There can be no duress involved and the agreement must be fair, with both parties obtaining legal advice and fully disclosing their assets. If you try to force your partner to enter into a pre-nuptial agreement then it will most lightly be seen as unenforceable.
A pre-nuptial agreement is particularly useful if, for example, you are a high net worth individual or someone entering a second marriage later in life who would like to keep your money separate from the shared property and wealth in your marriage. If, in the unfortunate situation of the relationship breaking down, you don’t have a pre-nuptial agreement, you risk all of your wealth being split 50-50 between yourself and your spouse.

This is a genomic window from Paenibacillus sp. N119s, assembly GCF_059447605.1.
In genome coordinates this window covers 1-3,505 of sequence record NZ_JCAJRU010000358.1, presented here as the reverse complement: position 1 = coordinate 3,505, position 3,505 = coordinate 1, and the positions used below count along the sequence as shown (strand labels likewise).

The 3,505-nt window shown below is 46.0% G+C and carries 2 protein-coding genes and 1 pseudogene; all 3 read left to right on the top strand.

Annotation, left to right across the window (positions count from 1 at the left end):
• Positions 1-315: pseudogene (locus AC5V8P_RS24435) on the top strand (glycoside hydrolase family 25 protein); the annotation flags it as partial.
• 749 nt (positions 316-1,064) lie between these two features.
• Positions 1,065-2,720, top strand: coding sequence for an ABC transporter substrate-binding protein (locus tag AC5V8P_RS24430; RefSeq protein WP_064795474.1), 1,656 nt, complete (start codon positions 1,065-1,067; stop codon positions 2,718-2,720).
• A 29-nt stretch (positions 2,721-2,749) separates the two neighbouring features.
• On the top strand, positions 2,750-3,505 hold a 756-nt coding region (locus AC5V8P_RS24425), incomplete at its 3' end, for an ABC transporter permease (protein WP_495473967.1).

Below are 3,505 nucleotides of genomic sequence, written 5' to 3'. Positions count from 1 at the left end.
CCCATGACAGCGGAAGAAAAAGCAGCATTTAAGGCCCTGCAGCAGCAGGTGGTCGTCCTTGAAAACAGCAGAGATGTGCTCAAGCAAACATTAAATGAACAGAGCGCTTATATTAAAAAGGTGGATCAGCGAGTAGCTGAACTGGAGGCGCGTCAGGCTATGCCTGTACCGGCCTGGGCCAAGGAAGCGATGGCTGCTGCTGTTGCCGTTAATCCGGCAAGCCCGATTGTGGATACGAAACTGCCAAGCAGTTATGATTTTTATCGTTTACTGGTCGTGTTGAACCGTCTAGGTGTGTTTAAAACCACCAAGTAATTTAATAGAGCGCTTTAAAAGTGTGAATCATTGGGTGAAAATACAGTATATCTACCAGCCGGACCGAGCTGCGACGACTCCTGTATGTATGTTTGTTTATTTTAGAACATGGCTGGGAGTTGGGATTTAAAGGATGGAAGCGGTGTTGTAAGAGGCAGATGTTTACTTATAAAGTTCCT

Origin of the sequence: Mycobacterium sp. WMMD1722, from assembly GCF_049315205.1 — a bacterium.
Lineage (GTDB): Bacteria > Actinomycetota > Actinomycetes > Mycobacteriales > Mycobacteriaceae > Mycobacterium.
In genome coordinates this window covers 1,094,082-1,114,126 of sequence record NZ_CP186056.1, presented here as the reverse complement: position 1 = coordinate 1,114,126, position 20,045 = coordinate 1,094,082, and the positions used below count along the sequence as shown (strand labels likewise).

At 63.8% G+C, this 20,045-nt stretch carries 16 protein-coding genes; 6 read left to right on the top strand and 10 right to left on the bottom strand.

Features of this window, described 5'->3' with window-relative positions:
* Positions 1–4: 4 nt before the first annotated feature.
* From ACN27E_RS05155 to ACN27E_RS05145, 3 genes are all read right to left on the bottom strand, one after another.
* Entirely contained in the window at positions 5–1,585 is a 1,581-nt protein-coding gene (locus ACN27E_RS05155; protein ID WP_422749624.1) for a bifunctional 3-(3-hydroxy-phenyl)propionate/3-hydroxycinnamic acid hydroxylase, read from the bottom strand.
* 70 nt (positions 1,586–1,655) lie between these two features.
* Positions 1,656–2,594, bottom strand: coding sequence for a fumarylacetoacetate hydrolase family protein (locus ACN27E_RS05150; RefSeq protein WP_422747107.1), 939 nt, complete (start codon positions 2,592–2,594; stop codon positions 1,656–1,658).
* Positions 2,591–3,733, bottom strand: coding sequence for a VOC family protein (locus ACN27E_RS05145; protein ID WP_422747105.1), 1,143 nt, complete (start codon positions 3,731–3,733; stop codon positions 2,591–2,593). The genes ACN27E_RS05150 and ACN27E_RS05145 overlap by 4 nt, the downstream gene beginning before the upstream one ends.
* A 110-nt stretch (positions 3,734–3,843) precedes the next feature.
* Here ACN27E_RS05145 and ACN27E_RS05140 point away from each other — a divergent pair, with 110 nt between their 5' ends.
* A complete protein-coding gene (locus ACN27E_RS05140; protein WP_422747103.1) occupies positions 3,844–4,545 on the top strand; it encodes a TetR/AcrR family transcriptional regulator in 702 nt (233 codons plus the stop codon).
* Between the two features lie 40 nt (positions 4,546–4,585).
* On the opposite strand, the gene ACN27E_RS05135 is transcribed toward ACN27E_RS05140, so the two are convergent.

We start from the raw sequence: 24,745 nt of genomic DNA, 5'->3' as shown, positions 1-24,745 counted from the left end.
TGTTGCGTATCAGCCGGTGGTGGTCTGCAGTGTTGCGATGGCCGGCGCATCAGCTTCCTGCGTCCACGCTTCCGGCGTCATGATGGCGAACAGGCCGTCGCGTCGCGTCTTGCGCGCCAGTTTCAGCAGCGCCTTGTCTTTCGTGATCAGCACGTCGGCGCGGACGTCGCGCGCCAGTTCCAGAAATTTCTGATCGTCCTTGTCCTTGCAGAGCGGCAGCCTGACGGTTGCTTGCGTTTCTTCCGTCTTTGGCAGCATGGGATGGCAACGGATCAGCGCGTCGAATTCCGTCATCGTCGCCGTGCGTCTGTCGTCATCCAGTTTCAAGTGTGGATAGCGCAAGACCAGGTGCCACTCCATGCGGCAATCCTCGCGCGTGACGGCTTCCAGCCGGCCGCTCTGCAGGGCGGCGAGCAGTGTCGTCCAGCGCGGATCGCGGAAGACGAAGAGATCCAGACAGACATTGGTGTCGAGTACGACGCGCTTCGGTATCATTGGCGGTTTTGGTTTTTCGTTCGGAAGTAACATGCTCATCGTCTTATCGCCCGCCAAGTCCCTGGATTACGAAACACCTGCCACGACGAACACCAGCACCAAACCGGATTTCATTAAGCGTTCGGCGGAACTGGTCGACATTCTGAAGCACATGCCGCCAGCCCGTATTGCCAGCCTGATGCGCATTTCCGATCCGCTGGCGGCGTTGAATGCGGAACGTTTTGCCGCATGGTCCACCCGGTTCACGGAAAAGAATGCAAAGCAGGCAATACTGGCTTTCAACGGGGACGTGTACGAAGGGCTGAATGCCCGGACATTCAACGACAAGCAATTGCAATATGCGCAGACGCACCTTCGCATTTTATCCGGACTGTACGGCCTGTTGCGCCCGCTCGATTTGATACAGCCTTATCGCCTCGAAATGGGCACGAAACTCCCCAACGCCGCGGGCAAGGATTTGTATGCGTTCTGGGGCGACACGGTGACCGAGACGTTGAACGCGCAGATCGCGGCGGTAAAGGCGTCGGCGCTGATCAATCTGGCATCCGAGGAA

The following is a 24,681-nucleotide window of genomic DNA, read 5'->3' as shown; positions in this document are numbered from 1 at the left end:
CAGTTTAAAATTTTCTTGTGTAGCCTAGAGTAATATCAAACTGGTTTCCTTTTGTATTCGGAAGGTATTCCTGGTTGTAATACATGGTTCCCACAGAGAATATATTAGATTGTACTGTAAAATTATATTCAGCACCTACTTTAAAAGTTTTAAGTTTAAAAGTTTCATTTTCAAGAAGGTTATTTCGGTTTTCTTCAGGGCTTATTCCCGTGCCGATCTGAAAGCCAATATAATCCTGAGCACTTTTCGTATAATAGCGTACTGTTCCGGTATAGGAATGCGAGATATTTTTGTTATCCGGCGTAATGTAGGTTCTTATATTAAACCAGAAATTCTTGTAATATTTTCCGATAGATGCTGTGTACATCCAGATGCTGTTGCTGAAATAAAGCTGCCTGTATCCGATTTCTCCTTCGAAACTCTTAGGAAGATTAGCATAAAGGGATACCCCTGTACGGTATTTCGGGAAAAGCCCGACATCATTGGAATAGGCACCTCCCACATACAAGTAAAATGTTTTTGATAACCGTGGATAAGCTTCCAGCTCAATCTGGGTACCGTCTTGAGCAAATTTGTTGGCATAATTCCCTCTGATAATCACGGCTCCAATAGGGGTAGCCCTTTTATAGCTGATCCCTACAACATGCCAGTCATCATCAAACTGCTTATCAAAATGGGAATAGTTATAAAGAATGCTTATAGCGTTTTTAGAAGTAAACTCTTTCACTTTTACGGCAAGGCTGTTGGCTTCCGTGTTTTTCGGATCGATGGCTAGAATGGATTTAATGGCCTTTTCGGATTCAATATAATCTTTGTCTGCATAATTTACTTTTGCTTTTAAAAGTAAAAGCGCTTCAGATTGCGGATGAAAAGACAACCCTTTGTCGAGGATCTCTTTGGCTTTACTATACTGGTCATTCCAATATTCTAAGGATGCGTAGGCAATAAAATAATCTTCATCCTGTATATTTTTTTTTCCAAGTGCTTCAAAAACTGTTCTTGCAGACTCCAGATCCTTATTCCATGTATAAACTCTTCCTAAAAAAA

If you and your partner cannot reach an agreement about what the pre-nuptial agreement will contain and you both still want to marry, then if your marriage ends in divorce, the court will decide how to split your assets. If this is unacceptable to you then you will have to consider whether it is right for you to marry. You cannot force your partner to sign an agreement.
It is important to note that child maintenance must always be paid whether or not you marry. You cannot opt out of child maintenance in a pre-nuptial agreement.